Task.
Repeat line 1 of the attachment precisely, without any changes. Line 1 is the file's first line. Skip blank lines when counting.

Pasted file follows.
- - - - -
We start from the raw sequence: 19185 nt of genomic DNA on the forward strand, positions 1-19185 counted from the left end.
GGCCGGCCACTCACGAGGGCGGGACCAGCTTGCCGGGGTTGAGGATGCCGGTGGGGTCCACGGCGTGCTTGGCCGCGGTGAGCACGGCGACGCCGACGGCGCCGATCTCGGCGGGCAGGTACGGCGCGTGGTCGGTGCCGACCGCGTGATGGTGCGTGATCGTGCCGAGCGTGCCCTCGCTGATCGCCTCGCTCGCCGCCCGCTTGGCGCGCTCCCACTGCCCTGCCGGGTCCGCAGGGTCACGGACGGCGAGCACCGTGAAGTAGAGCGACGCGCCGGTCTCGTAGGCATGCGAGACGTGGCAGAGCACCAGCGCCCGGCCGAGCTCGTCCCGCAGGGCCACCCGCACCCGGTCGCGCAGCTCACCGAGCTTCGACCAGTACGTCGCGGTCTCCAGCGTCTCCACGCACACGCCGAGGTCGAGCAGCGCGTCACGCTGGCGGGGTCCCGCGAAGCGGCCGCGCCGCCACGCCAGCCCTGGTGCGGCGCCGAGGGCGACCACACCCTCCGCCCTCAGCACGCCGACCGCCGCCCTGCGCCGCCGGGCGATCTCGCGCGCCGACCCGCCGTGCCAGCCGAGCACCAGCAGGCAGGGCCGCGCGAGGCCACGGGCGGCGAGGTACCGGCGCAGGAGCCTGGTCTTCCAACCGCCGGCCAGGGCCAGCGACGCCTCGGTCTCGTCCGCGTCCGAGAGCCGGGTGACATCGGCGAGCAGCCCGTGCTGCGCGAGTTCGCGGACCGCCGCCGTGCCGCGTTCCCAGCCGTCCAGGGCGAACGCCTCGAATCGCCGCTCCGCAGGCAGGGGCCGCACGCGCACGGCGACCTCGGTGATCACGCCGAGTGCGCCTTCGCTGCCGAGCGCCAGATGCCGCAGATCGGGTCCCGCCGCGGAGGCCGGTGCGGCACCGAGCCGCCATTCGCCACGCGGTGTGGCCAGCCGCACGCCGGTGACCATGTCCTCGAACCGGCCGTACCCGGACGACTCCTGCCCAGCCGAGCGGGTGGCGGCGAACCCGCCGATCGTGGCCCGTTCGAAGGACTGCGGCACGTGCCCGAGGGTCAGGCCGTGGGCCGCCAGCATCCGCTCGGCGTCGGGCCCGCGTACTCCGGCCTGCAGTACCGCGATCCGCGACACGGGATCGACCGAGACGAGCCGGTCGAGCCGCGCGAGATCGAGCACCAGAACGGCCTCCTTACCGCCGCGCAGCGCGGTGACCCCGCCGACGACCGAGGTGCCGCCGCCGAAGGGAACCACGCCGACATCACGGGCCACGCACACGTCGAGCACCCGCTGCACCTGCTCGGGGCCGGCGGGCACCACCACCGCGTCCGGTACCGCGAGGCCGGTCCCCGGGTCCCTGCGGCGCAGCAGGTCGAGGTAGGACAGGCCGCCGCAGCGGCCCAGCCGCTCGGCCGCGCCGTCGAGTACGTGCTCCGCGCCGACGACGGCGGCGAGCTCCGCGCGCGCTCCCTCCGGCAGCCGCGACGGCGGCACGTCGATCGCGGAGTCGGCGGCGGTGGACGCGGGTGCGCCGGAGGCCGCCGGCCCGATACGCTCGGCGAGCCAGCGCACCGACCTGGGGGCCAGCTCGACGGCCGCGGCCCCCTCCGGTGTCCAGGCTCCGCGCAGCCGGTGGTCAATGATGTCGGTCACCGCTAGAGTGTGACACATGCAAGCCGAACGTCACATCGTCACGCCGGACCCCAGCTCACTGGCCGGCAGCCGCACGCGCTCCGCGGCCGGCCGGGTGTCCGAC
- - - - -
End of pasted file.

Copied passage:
We start from the raw sequence: 19185 nt of genomic DNA on the forward strand, positions 1-19185 counted from the left end.